Exuberance and eloquence were the hallmarks of the Oxford Chamber Orchestra's concert on Friday. This was a well-balanced programme, which seemed to run through the whole gamut of emotions, from the solemnity and wit of Mozart's Magic Flute overture, to the haunting, evocative sounds of Silbelius's En Saga and the tragic overtones of Tchaikovsky's Symphony No. 6, the Pathétique. Under the meticulous and articulate direction of conductor Jonathan Williams, these varying emotions were conveyed with exceptional clarity.

This orchestra is composed of undergraduates, graduates and local amateur musicians, and they produce a cohesive sound, while radiating assurance and maturity. The Mozart was dealt with in glowing style, but En Saga presented more of a challenge, both for the players and the audience. Despite there being detailed programme notes, Williams very helpfully talked us through the piece first, while getting the orchestra to demonstrate some of the 'signposts' to listen out for. This undoubtedly added to the appreciation of this atmospheric piece, which Sibelius claimed represented "a state of mind" after he had "undergone several painful experiences". The pervading atmosphere of mystery and expectancy was brilliantly realised, and the solos for oboe, clarinet and viola quite ravishing.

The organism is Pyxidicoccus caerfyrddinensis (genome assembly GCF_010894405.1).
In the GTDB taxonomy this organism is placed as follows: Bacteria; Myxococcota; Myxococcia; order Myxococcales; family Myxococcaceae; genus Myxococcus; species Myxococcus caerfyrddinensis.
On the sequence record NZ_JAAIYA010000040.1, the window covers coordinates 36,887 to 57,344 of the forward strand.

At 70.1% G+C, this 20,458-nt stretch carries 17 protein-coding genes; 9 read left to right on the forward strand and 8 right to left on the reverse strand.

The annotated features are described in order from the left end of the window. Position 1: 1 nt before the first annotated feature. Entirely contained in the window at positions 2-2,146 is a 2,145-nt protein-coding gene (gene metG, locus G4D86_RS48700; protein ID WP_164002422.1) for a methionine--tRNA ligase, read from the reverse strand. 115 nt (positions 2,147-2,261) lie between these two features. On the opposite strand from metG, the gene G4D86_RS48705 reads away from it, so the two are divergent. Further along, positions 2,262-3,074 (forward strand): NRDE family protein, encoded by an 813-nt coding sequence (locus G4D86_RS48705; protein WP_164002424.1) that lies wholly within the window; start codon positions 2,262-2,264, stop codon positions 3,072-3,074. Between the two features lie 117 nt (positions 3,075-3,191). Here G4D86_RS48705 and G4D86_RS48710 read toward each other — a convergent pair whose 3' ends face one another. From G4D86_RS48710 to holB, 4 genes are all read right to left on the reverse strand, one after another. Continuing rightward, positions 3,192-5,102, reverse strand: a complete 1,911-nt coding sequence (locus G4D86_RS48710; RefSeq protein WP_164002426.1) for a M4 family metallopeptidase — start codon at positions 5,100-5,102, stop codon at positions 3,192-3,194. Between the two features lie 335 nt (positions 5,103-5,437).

If question marks hang over the inspiration for En Saga, then mystery and conspiracy theories hang over Tchaikovsky's final symphony, which premiered only ten days before his death. Was this, as has been suggested, the composer's suicide note? Or was his death mere coincidence? Whatever the truth, one thing is certain - this is a symphony of epic proportions, demanding great stamina from the players. They didn't disappoint; they kept up the momentum to the last, their delivery utterly enthralling.

Look out for the Oxford Chamber Orchestra's next concert, Music from the Movies, at the Sheldonian on May 26.